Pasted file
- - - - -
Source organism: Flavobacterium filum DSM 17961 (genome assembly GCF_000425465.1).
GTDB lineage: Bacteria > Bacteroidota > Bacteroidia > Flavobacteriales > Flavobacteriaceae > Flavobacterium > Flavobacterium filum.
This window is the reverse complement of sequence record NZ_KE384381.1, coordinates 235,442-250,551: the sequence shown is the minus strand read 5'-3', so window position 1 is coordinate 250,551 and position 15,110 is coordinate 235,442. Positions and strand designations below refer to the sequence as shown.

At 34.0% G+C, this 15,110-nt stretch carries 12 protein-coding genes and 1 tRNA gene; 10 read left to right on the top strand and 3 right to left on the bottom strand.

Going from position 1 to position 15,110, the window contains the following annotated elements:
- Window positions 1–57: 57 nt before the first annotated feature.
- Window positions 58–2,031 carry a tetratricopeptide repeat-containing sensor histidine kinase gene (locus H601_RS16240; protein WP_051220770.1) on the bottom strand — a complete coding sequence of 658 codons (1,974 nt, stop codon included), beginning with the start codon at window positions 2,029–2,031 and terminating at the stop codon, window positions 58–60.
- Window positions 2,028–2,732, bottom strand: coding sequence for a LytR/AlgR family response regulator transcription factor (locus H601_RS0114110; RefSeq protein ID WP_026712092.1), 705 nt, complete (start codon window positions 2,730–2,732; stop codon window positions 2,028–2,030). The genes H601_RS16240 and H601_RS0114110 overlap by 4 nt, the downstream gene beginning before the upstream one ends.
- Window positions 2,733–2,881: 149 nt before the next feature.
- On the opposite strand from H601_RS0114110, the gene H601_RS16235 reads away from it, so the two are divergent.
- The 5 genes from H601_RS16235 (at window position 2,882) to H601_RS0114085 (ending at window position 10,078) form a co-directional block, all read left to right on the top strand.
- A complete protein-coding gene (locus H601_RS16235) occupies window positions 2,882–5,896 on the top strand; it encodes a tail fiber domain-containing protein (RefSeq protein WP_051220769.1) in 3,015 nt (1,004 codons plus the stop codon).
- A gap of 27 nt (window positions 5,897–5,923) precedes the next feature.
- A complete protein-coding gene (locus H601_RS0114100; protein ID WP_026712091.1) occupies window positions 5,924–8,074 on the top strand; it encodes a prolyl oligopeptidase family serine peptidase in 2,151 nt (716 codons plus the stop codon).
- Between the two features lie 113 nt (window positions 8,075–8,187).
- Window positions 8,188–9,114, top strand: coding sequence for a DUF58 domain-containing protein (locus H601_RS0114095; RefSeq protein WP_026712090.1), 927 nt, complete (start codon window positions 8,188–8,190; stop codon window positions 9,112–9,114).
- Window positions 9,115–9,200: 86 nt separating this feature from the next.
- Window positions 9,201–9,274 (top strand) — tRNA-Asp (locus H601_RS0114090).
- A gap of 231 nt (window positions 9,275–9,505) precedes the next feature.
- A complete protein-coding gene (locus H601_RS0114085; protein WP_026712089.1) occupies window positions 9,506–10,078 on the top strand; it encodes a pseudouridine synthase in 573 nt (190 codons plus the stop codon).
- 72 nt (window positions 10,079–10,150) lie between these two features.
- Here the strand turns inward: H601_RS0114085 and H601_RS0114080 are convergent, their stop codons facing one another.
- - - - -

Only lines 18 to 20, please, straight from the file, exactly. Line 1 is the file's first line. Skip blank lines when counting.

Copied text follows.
- Window positions 9,201–9,274 (top strand) — tRNA-Asp (locus H601_RS0114090).
- A gap of 231 nt (window positions 9,275–9,505) precedes the next feature.
- A complete protein-coding gene (locus H601_RS0114085; protein WP_026712089.1) occupies window positions 9,506–10,078 on the top strand; it encodes a pseudouridine synthase in 573 nt (190 codons plus the stop codon).